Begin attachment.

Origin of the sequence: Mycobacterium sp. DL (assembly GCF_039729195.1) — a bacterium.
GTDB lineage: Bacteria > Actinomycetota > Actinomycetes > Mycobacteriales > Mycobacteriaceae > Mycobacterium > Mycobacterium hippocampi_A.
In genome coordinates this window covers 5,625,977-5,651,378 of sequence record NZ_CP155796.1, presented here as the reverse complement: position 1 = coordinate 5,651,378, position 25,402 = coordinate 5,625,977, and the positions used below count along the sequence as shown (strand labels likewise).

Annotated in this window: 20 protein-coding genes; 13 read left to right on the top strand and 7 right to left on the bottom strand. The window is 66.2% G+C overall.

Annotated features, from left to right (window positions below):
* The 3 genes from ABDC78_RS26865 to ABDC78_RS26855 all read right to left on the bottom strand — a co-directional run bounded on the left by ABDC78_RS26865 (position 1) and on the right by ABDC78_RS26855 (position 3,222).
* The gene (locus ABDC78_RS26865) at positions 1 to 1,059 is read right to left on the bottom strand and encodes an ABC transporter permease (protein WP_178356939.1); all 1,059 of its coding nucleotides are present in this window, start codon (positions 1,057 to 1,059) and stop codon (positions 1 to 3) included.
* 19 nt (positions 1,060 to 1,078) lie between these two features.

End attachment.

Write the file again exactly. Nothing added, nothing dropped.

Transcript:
Origin of the sequence: Mycobacterium sp. DL (assembly GCF_039729195.1) — a bacterium.
GTDB lineage: Bacteria > Actinomycetota > Actinomycetes > Mycobacteriales > Mycobacteriaceae > Mycobacterium > Mycobacterium hippocampi_A.
In genome coordinates this window covers 5,625,977-5,651,378 of sequence record NZ_CP155796.1, presented here as the reverse complement: position 1 = coordinate 5,651,378, position 25,402 = coordinate 5,625,977, and the positions used below count along the sequence as shown (strand labels likewise).

Annotated in this window: 20 protein-coding genes; 13 read left to right on the top strand and 7 right to left on the bottom strand. The window is 66.2% G+C overall.

Annotated features, from left to right (window positions below):
* The 3 genes from ABDC78_RS26865 to ABDC78_RS26855 all read right to left on the bottom strand — a co-directional run bounded on the left by ABDC78_RS26865 (position 1) and on the right by ABDC78_RS26855 (position 3,222).
* The gene (locus ABDC78_RS26865) at positions 1 to 1,059 is read right to left on the bottom strand and encodes an ABC transporter permease (protein WP_178356939.1); all 1,059 of its coding nucleotides are present in this window, start codon (positions 1,057 to 1,059) and stop codon (positions 1 to 3) included.
* 19 nt (positions 1,060 to 1,078) lie between these two features.